This week’s America250 salute is Marine Veteran Angela Salinas, who was the highest-ranking woman in the service at the time of her retirement.

This week’s America250 salute is Marine Veteran Angela Salinas.

Angela Salinas grew up in Texas with four older siblings. She attended the Dominican University of California (DUC), where she struggled during her first few semesters. During her second year, Salinas met a Marine recruiter while she was dropping off a letter at the mailroom. A week after hearing the recruiter’s pitch, Salinas decided to join. She took her oath on May 4, and on May 7 she left for basic training at Parris Island, South Carolina.

Salinas started basic training in 1974 as the Vietnam War was coming to a close. At this time, the Marine Corps was almost 90% male, and Salinas said that she was attracted to “the idea that I would be fewer than the few and the proud.” Salinas was part of the first gender-integrated officer training program.

When discussing basic training, Salinas said, “I had to learn that there was no me. Better to have the team succeed and you just be a part of that team.”

After completing her training, Salinas returned to DUC, saying the training, “ignited in me a passion to want to do something greater than myself.”

Despite her past struggles at DUC, Salinas returned to school with confidence, making the dean’s list and graduating as the outstanding student of her class.

In 1977 Salinas graduated from DUC with a degree in history. During that same year, she was chosen for the Enlisted Commissioning Program, and she was commissioned as a second lieutenant. Then, she went to Cherry Point, North Carolina, with the 2nd Marine Aircraft Wing, where she worked as a legal service officer. In 1980, she returned to Parris Island, South Carolina, serving as a series commander, executive officer and battalion operations officer in the Woman Recruit Training Command. Salinas continued to progress in her military career by taking on a variety of higher positions. In 1989, she became the first woman to command a recruiting station, working in Charleston, South Carolina.

Salinas continued her barrier-breaking trek in 1992, becoming the first woman to be assigned as a combat service support ground monitor. In this role, Salinas was responsible for more than 1,000 others. She also graduated with a master’s from the Naval War College that same year. In 1999, she was the first woman to be an assistant chief of staff for plans and policy of a major combatant command. Then, in 2001, Salinas took command of the 12th Marine Corps District. She became the first woman to be a recruiting district commanding officer.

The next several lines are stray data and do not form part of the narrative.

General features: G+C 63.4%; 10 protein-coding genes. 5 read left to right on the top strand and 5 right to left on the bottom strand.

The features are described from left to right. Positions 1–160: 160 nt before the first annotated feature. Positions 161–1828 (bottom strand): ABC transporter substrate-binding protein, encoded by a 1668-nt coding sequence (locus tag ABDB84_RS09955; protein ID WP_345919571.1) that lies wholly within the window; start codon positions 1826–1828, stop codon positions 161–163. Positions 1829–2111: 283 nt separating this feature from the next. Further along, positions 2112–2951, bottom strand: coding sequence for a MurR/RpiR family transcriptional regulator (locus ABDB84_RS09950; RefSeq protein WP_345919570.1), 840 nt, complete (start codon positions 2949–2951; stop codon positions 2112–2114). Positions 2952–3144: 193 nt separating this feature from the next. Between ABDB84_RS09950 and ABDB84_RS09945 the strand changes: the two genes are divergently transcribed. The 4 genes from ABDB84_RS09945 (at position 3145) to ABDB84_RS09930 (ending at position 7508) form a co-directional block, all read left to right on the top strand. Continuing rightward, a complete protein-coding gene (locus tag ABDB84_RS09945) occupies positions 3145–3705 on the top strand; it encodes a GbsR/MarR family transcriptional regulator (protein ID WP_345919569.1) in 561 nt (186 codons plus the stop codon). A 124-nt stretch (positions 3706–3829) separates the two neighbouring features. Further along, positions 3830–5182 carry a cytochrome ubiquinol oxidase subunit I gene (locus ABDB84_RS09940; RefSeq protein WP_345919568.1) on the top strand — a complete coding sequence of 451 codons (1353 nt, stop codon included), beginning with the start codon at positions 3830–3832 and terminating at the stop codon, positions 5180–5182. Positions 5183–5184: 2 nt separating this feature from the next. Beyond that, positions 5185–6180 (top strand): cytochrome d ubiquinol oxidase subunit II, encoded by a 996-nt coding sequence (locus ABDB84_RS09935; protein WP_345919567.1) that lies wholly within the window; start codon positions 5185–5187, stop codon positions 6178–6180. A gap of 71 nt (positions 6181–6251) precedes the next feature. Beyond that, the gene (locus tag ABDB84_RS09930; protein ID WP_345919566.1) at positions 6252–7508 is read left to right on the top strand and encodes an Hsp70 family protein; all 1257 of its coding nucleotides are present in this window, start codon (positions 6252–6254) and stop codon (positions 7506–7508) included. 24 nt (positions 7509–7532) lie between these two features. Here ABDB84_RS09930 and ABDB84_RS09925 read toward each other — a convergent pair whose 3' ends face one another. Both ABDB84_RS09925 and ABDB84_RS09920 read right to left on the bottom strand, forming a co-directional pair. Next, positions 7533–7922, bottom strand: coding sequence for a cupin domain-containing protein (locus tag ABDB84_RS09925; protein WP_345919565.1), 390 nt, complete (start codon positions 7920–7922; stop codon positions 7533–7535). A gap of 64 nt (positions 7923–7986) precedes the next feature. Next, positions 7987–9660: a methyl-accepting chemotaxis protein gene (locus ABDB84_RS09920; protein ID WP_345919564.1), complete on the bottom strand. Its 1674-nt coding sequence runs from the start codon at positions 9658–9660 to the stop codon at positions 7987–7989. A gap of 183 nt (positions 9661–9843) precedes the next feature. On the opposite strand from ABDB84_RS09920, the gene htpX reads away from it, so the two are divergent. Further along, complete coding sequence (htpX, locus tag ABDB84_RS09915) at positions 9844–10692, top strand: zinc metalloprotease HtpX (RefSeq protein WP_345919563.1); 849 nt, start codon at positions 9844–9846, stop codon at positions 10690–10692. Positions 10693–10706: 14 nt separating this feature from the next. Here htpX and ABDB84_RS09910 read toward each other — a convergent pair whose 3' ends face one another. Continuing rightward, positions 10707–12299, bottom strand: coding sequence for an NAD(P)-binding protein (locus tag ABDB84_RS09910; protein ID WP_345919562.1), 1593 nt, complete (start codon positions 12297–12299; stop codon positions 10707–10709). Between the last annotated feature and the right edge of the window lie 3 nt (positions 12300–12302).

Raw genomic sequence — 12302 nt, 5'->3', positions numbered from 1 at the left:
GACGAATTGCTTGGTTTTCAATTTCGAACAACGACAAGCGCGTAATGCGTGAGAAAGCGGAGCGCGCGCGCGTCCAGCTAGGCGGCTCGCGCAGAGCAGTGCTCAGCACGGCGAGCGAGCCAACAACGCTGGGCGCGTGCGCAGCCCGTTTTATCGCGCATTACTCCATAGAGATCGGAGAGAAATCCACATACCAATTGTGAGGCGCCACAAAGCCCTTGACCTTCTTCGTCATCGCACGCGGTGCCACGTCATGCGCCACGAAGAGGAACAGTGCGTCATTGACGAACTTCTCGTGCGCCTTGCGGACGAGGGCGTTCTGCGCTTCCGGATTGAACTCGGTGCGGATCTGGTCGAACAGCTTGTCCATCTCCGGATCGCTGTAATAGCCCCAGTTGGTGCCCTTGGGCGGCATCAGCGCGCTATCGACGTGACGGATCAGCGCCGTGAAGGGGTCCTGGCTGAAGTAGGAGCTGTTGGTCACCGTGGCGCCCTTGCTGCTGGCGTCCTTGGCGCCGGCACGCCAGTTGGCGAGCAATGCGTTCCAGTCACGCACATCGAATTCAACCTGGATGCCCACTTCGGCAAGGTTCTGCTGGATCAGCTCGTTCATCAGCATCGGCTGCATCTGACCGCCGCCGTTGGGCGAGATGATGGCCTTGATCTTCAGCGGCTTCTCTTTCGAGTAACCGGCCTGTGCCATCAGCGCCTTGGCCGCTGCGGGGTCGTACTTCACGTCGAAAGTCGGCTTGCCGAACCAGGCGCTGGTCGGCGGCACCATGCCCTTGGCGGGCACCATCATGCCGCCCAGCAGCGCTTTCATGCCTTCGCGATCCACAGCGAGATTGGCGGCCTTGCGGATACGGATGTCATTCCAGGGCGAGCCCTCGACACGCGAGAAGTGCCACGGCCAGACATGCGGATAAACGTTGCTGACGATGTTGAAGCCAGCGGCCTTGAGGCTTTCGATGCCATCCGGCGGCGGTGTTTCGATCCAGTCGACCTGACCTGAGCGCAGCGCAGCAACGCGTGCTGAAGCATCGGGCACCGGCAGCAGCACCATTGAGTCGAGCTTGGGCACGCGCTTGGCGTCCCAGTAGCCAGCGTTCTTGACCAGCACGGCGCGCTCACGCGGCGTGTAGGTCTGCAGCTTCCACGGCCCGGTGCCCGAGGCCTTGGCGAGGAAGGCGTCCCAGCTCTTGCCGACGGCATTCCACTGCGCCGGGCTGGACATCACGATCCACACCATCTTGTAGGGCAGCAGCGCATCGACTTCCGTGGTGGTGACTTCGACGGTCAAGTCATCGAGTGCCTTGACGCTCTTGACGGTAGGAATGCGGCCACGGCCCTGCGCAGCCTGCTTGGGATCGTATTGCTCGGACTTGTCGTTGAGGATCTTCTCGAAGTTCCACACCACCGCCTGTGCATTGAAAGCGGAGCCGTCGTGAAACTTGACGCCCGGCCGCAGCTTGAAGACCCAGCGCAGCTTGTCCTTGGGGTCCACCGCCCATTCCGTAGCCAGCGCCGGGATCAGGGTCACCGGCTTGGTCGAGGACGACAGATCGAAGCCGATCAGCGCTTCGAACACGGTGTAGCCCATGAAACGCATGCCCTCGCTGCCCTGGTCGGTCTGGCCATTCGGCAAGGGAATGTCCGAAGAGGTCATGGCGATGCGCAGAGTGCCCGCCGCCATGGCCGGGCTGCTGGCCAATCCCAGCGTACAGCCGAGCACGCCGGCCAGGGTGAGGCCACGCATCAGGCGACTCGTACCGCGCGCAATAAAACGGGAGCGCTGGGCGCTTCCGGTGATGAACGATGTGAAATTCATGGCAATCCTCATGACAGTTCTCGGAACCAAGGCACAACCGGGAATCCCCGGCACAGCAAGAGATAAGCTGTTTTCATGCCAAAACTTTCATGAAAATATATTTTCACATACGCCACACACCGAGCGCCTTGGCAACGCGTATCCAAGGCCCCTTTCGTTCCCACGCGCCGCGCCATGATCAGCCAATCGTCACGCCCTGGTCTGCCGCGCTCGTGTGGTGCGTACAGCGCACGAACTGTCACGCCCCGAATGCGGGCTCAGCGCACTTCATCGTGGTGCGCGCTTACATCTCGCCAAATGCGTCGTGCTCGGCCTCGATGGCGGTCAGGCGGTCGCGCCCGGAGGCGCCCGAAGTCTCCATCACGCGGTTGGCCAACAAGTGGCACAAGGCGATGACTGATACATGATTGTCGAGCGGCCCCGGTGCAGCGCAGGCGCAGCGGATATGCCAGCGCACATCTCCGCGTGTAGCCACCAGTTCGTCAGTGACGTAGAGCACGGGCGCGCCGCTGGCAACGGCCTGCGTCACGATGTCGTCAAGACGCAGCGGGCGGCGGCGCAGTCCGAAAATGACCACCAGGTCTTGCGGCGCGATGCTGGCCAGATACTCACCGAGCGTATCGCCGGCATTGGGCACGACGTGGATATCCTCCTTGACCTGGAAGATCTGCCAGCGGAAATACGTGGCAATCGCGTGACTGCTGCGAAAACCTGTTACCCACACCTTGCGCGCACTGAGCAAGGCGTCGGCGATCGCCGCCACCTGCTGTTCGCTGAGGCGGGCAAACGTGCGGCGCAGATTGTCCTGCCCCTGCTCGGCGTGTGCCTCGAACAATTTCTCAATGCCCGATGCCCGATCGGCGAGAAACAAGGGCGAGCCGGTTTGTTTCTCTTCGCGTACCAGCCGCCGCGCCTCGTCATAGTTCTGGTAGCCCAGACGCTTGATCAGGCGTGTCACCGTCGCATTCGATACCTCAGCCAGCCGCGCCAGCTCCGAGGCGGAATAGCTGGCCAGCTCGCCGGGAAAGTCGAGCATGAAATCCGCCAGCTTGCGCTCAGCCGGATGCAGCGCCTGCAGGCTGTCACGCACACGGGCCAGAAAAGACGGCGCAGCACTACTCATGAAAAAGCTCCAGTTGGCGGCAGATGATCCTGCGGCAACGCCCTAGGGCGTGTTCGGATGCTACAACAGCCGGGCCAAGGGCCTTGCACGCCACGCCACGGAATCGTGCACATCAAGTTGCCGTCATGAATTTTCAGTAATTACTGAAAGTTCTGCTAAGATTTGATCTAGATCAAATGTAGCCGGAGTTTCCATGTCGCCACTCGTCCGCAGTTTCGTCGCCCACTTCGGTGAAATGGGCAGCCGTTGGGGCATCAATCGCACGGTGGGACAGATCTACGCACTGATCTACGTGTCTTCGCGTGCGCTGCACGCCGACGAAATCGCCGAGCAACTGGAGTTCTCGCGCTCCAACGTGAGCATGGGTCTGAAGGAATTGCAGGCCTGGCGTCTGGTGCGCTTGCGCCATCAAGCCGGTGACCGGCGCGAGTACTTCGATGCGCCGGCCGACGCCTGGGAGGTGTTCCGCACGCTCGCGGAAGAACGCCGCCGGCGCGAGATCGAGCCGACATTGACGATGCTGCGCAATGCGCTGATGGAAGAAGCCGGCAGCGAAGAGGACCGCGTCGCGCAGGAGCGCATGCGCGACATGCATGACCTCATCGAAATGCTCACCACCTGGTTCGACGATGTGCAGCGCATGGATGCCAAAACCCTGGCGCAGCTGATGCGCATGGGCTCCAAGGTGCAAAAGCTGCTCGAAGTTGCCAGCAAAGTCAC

Her growth in leadership during her service pinnacled when she became the first Hispanic woman to be a brigadier general in the Corps in 2006 and the first woman to command the Marine Corps Depot (western recruiting region) in San Diego. When discussing her personal achievements, as well as recognizing the impact these achievements had on others, Salinas said, “As I became more senior in my career, I found more young people kind of being drawn to me. It was kind of this gradual transformation for me personally. I always just wanted to be a good Marine. Not a good woman Marine, not a good Hispanic Marine. Just a good Marine. As I matured professionally, I kind of recognized the responsibility I had.”

After 39 years of service, Salinas retired from the Marine Corps in 2013 as a major general. At the time of her retirement, Salinas was the highest-ranking woman in the service. During her time, Salinas received a Navy Distinguished Service Medal, a Defense Superior Service Medal, a Legion of Merit with gold star and many other medals.

Salinas is currently the Chief Executive Officer of Girl Scouts of Southwest Texas. She has occupied that position since 2015. Formerly a Girl Scout herself, she hopes to be able to continue to promote girls’ leadership.

Thank you for your service!


America250

VA is highlighting 250 Veterans leading up to July 4, 2026, which marks 250 years of independence. Learn more about the count down to 250 years of the American spirit at https://america250.org/.


Contributors

Writer: Kimberly Kassis

Editors: Annabelle Colton, Wilson S. Sainvil

Fact Checker: Abby Sonnier

Graphic Designer: Grace Yang

By VAntage Point Contributor

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Published on Sep. 15, 2022

Estimated reading time is 3.5 min.

Views to date: 810

5 Comments

  1. Richard T.D. Ga'mez, Capt. USAF (RET) September 23, 2022 at 11:05 am - Reply

    Truly Inspiring…Congrats!

  2. Jeanne Botwright, LtCol, USMC Ret’d September 22, 2022 at 8:45 am - Reply

    I have met the General and she is truly a role model and a “real” advocate for all women, military and civilian.

  3. Miriam September 20, 2022 at 5:48 pm - Reply

    Amazing person! Thanks for your service and example for all!

  4. Maribel Fradera September 20, 2022 at 12:41 pm - Reply

    Thank you for your service your dedication to this nation as Veteran myself I salute you keep the good work.

    SSG Maribel Fradera

  5. louis a nieves September 15, 2022 at 6:02 pm - Reply

    i salute my fellow hispanic veteran!

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